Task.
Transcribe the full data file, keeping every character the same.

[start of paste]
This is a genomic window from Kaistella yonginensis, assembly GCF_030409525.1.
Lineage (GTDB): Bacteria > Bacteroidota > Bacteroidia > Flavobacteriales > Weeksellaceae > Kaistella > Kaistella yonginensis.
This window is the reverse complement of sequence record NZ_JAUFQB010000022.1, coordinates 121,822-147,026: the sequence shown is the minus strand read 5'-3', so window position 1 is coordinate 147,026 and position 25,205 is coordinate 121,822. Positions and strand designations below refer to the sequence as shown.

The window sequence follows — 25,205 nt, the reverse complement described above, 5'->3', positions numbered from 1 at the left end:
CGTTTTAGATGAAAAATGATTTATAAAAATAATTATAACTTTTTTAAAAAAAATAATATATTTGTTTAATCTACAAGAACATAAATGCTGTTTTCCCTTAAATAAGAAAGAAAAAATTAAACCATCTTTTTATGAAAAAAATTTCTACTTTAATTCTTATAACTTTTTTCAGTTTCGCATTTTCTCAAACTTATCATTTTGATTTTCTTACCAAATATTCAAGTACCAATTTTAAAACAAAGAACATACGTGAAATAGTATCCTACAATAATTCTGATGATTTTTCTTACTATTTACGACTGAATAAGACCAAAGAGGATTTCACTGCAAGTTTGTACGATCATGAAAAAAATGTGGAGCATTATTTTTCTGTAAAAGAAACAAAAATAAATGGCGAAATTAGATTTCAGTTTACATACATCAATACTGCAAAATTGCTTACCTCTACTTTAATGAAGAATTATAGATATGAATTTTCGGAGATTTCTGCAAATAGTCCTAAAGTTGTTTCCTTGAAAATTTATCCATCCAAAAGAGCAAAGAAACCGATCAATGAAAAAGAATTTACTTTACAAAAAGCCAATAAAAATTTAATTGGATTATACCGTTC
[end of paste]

This is a genomic window from Kaistella yonginensis, assembly GCF_030409525.1.
Lineage (GTDB): Bacteria > Bacteroidota > Bacteroidia > Flavobacteriales > Weeksellaceae > Kaistella > Kaistella yonginensis.
This window is the reverse complement of sequence record NZ_JAUFQB010000022.1, coordinates 121,822-147,026: the sequence shown is the minus strand read 5'-3', so window position 1 is coordinate 147,026 and position 25,205 is coordinate 121,822. Positions and strand designations below refer to the sequence as shown.

The window sequence follows — 25,205 nt, the reverse complement described above, 5'->3', positions numbered from 1 at the left end:
CGTTTTAGATGAAAAATGATTTATAAAAATAATTATAACTTTTTTAAAAAAAATAATATATTTGTTTAATCTACAAGAACATAAATGCTGTTTTCCCTTAAATAAGAAAGAAAAAATTAAACCATCTTTTTATGAAAAAAATTTCTACTTTAATTCTTATAACTTTTTTCAGTTTCGCATTTTCTCAAACTTATCATTTTGATTTTCTTACCAAATATTCAAGTACCAATTTTAAAACAAAGAACATACGTGAAATAGTATCCTACAATAATTCTGATGATTTTTCTTACTATTTACGACTGAATAAGACCAAAGAGGATTTCACTGCAAGTTTGTACGATCATGAAAAAAATGTGGAGCATTATTTTTCTGTAAAAGAAACAAAAATAAATGGCGAAATTAGATTTCAGTTTACATACATCAATACTGCAAAATTGCTTACCTCTACTTTAATGAAGAATTATAGATATGAATTTTCGGAGATTTCTGCAAATAGTCCTAAAGTTGTTTCCTTGAAAATTTATCCATCCAAAAGAGCAAAGAAACCGATCAATGAAAAAGAATTTACTTTACAAAAAGCCAATAAAAATTTAATTGGATTATACCGTTC